Her dad certainly wouldn’t approve of her trekking across campus with no face mask on, standing in such close proximity to strangers, many of whom could have come in contact with that student over the past few days … which is precisely why she chooses to go. Delaney is right — their days of freedom are probably limited. She will allow herself one more night of fun before everything goes to shit.
Nobody at the party is wearing a mask. As usual, kegs of beer stand unattended, save for the people crowded around them. Brooke’s first order of business upon arrival is filling a red cup to the top of the twelve-ounce line. Pretty soon, the pleasant haze of inebriation washes over her. The anxiety of the past few weeks melt away, and she is once again a carefree college student, swaying to the sound of the music.
God, how she’s missed this. She starts to dance with a handsome guy she’s seen a few times before at similar parties. He’s usually with someone else, or has an audience around him. Brooke is aware of several pairs of eyes on her as he puts his hand around her waist and pulls her in closer.
He’s trying to say something, but Brooke can’t hear him over the noise. She takes his hand and leads him out onto the balcony. She is now three or four beers in — a place she refers to as “the sweet spot” — and as she turns to face him, she feels the crackling anticipation of something about to happen.
The light from the half moon spills across the guy’s smooth face, making him resemble a noir film star. They’re both leaning against the balustrade, faces barely an inch apart. Brooke reaches up to touch his right cheek and he holds her hand there, a small smile on his lips.
“So,” he says.
“So.” Her voice is barely above a whisper.
He clears his throat. “I don’t want to, like, ruin the moment or anything, but I don’t have to worry about getting infected if we hook up, right?”
Brooke’s insides turn to ice. Without skipping a beat, she yanks her hand away from his face, leans over the edge of the balcony, and throws up until there is nothing left in her stomach, until she’s just violently dry-heaving and crying, snot blending in with tears and vomit as all three fluids slowly drip their way down to her chin. She stays like that for what seems like an eternity. It’s not the alcohol — it’s something else that she’s trying desperately to get out, something that will not come no matter how hard she wills it to.
The guests on the balcony are unsure what to do. Brooke hears their voices in snatches, fading in and out:
“Shit, are you okay? Is she okay?”
“Maybe we should take her to the wellness center.”
“Nah. For all we know, she’s got the … you know.”
“Yeah, we don’t know if she’s been around that infected student. It’s probably better not to touch her, just in case.”
“If she’s been near an infected person, why the fuck would she come to a party where there’s open containers everywhere?”
“Bro, you never know with these people.”
“Yeah, let’s not touch her. Better get away while you still can.”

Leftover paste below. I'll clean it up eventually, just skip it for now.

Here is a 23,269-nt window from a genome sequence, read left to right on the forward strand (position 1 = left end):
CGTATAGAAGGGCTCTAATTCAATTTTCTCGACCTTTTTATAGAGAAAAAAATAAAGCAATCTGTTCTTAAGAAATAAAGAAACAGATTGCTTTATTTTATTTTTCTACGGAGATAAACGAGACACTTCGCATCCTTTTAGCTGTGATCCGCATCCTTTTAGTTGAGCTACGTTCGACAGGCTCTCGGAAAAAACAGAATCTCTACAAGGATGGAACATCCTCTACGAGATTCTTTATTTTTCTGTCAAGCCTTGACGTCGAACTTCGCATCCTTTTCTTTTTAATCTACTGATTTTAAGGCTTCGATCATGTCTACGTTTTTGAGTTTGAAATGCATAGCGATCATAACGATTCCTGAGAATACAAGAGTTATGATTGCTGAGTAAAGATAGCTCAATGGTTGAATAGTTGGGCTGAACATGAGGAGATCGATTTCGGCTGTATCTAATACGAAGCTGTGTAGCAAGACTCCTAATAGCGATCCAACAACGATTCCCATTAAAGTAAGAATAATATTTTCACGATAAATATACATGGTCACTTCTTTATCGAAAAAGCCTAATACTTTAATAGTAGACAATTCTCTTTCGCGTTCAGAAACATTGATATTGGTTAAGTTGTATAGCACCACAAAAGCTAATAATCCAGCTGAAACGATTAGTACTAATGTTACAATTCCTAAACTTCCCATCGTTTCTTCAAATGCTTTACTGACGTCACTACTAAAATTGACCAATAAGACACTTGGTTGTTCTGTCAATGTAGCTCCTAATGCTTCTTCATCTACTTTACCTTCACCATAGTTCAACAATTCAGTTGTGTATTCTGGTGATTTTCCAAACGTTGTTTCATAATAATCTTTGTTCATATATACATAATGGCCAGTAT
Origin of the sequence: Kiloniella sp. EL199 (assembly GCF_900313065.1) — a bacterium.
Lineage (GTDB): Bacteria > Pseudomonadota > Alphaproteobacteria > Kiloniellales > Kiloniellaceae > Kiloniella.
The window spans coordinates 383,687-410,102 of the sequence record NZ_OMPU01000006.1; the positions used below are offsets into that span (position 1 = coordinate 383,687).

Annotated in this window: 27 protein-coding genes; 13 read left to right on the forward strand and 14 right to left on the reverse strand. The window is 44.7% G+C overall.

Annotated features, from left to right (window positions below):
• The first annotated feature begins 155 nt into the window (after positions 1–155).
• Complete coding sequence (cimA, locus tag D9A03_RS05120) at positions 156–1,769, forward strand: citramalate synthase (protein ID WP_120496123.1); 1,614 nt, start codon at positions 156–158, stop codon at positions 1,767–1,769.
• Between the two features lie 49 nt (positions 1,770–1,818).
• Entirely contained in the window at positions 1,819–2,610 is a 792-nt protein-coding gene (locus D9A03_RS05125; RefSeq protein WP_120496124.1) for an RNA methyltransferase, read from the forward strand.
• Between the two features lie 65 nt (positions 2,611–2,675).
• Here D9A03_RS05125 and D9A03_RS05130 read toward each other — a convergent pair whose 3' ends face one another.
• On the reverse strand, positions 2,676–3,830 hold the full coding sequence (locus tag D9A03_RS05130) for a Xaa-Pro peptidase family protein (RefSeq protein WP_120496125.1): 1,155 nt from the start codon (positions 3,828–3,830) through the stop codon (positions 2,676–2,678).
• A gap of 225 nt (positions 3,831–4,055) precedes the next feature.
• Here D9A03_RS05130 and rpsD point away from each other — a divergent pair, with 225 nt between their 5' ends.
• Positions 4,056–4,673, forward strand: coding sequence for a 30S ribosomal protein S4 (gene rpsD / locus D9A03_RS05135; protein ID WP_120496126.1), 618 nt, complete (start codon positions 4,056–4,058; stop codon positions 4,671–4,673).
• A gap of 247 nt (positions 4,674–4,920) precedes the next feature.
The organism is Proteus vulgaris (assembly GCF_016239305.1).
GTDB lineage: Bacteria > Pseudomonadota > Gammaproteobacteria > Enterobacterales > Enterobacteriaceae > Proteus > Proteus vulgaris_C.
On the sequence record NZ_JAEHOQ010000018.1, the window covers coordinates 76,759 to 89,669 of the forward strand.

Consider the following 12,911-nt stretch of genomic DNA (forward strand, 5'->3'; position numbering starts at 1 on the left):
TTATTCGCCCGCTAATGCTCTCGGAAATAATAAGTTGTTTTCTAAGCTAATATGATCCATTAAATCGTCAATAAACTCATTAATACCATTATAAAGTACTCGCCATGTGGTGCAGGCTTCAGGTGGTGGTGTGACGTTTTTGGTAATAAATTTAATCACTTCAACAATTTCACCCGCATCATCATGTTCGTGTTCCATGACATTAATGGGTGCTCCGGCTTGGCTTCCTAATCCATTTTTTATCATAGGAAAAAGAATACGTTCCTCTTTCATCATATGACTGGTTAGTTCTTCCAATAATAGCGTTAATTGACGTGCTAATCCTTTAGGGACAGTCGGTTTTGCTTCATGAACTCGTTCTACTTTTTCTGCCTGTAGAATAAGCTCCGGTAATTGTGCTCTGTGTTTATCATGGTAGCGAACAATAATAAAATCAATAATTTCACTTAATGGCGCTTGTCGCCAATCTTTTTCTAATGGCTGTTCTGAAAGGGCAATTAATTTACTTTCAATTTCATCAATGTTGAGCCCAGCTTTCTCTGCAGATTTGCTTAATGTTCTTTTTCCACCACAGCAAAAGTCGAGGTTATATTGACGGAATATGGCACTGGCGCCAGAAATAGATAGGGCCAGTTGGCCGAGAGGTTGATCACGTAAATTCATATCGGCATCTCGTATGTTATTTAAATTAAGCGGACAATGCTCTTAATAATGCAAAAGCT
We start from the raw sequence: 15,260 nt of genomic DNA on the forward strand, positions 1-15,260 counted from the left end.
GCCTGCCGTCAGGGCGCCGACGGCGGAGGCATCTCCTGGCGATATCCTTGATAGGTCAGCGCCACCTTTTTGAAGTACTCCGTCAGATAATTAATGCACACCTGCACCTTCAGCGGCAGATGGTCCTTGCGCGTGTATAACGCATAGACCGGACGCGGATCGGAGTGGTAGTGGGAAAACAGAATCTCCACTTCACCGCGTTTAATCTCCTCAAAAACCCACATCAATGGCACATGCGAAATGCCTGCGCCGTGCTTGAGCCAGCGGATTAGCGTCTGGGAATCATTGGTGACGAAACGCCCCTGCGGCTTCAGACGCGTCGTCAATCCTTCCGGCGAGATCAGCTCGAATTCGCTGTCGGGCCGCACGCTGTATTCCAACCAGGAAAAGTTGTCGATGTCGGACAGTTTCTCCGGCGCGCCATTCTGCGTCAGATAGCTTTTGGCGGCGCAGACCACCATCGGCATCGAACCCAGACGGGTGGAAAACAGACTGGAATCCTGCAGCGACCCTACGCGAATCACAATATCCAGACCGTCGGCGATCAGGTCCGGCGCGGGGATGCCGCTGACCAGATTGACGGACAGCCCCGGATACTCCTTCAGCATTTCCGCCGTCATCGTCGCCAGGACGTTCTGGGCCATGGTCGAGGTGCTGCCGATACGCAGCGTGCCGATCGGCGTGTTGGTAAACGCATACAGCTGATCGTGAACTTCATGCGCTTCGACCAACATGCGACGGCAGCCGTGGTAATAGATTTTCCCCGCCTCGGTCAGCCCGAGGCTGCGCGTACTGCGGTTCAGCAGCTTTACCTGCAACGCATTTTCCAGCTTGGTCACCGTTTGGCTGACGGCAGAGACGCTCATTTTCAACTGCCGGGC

“Contagious bitch,” someone slurs in her ear. Brooke wants to whip her head around to see who it is, but the smell of alcohol on the person’s breath triggers another wave of nausea, and she slumps back over, emptying the last of her stomach’s contents onto the gray marble below.
When she finally lifts her head back up, she notices that the guy, along with everyone else outside, has gone back in. She will never know who said those things about her, or who it was at her ear. She is the only one left on the balcony.
Delaney does not think that what happened at the party is a big deal.
“He was probably joking,” she says. “You know, like how people give us shit sometimes for being basic bitches when we’re wearing our letters and getting lattes at Starbucks? It’s probably just like that. Frat boys can be total assholes, especially when they’re drunk.”
“This is different,” Brooke protests. “He was assuming that I’d ‘infect’ him, just because I’m Asian. And those people afterward! I was literally throwing up, and none of them wanted to help. Someone called me a ‘contagious bitch’ to my face.”
How can she explain to blue-eyed, all-American Delaney the impact that this incident has had on her? That now, no matter where she is, or when, or how, she will never be able to escape the associations that people have with her face? That she has not and will probably never again feel safe just existing? That, from this moment forward, she will always second-guess herself before she talks to a new person or posts a picture on Instagram?
“Maybe they’ll stop if you dye your hair blonde?” Delaney suggests, her glossy lips twitching at the corners.
“What the actual fuck, Delaney?” Brooke’s voice wavers, sending a new wave of disgust through her system. She is not going to cry in front of her roommate.
“I’m kidding, obviously. God. You’ve become so sensitive lately. Weren’t you the one who always made fresh-off-the-boat jokes about yourself when you first got here?”